Humans were far broader than elves and much taller. Elves had a slender, rigid look to them where humans were meaty and rounded with small, smooth ears. They reminded Shimmer of hairless apes in clothes. Though the Harmonious dressed like elves, wore their hair in fine braids like the elves, used elven weapons, and even worshiped the Lady with all their heart, it was still difficult to be comfortable around them.
At long last, from the gathering of tribal elders by the shore came the face Shimmer had anxiously wanted to see all evening. It was the lovely face and heart-warming smile of the Moon-hollow’s high priestess, Rosewood. She was a beautiful and mysterious elf in her early thirties with skin as dark as the tree that bore her name and a long flowing mane of silver hair. Her robes were as green as ivy leaves and she carried a staff of gnarled wood that twisted like a braid of hair up to a large emerald at its tip.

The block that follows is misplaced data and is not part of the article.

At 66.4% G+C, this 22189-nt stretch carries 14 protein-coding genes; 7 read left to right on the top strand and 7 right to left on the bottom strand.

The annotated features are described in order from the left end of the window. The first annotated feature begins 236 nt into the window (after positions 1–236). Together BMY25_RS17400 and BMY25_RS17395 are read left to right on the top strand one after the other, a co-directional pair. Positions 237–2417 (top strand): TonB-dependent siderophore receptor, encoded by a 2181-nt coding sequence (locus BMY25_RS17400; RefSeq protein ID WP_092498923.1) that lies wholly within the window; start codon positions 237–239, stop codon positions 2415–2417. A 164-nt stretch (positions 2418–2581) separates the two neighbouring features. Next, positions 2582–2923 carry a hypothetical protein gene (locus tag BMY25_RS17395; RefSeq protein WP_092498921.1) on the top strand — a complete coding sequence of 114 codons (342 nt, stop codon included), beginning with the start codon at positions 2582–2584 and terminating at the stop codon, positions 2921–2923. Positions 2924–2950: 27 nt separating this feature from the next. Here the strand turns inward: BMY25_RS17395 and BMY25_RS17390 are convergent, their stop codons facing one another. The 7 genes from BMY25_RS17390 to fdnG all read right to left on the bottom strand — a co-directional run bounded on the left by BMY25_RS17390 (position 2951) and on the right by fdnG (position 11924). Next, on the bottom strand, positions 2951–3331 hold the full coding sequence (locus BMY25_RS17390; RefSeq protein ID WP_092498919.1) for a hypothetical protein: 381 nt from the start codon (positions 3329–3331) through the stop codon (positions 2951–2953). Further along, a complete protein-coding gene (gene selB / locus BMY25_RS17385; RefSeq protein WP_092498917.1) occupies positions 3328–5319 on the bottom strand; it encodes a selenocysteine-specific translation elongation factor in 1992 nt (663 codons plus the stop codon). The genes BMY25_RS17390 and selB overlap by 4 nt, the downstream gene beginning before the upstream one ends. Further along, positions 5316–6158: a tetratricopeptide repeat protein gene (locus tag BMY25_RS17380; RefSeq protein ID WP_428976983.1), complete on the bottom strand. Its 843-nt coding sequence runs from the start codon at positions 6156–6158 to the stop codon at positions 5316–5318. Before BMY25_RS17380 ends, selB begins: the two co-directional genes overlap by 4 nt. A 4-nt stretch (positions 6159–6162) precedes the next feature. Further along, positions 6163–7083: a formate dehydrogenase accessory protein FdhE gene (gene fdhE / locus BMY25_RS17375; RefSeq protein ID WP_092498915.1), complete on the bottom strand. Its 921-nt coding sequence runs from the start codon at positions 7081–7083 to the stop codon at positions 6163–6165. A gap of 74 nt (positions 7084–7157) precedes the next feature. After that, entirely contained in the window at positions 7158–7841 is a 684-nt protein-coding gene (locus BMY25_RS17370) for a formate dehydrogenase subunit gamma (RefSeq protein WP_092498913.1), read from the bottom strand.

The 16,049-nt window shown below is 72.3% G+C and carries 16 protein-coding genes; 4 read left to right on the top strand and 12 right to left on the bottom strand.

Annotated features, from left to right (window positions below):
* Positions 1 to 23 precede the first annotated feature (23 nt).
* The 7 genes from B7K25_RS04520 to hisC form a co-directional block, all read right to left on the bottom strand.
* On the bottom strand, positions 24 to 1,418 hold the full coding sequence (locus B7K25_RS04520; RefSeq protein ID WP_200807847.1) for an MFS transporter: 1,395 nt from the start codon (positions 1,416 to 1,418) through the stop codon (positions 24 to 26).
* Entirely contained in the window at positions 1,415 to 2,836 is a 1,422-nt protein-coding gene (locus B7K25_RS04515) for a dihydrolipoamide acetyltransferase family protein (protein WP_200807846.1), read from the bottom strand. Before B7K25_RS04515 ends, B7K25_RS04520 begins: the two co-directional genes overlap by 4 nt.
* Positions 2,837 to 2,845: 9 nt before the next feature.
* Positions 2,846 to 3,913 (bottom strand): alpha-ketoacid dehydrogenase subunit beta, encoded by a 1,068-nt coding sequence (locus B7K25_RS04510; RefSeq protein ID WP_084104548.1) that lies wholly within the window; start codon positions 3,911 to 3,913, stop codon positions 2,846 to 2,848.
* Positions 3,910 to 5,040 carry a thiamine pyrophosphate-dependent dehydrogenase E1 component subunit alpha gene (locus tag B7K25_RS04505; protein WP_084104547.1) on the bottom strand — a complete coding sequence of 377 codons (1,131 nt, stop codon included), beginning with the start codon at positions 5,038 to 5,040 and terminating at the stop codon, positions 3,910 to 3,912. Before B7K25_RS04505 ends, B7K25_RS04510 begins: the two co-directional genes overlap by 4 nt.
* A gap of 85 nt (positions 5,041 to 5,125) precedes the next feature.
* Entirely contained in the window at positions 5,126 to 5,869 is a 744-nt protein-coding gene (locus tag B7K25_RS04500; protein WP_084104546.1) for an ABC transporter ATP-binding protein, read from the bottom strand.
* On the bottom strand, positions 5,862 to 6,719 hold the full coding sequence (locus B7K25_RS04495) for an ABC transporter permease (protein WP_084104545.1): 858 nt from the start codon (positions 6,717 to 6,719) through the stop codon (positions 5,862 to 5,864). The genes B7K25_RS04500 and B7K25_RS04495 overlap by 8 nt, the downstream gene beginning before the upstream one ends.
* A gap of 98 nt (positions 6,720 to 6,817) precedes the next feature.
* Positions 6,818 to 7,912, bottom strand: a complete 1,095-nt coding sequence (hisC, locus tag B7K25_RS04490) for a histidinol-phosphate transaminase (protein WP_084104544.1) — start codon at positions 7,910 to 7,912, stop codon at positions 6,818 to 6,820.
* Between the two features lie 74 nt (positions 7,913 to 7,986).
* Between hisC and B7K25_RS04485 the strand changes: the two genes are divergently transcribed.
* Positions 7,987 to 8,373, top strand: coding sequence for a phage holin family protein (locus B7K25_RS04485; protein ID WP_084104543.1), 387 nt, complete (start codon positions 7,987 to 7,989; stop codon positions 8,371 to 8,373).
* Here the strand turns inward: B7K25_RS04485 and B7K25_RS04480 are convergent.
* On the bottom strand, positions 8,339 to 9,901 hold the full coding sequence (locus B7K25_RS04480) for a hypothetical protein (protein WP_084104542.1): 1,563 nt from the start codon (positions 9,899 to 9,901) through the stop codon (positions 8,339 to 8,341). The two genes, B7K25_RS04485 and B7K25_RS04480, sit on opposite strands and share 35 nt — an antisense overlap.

Rosewood raised the staff into the air, quietly but authoritatively calling for silence. The crowd hushed as the elves each fell to their right knee and placed their hands on the left. “Great elves of Moon-hollow,” Rosewood began. Her voice was angelic and carried within it an almost musical quality. Hearing Rosewood speak truly felt like listening directly to the Lady herself. “Truly the Lady has blessed us this year, for our harvest is bountiful and our stores are filled. Winter will find no elf going hungry, and it is all thanks to the dedication and hard work that each of you has shown during this long summer. I thank each and every one of you for your efforts. Moon-hollow thrives for yet another year. Blessed be the Lady of the Forest!”
“Blessed be the Lady of the Forest,” the crowd chanted in unison.
The Harmonious also chanted along with the multitudes of elves, allowing one voice in particular to catch Shimmer’s attention. It was deep voice with a strong presence, but gentle too, carrying with it a sincere love and honor for the Lady. Shimmer couldn’t help herself and turned her head to catch a glimpse of the human to whom the voice belonged. He was directly behind her, some ten yards away. She hadn’t noticed him on the glances she’d stolen previously, but only because she had not turned her head so far until now.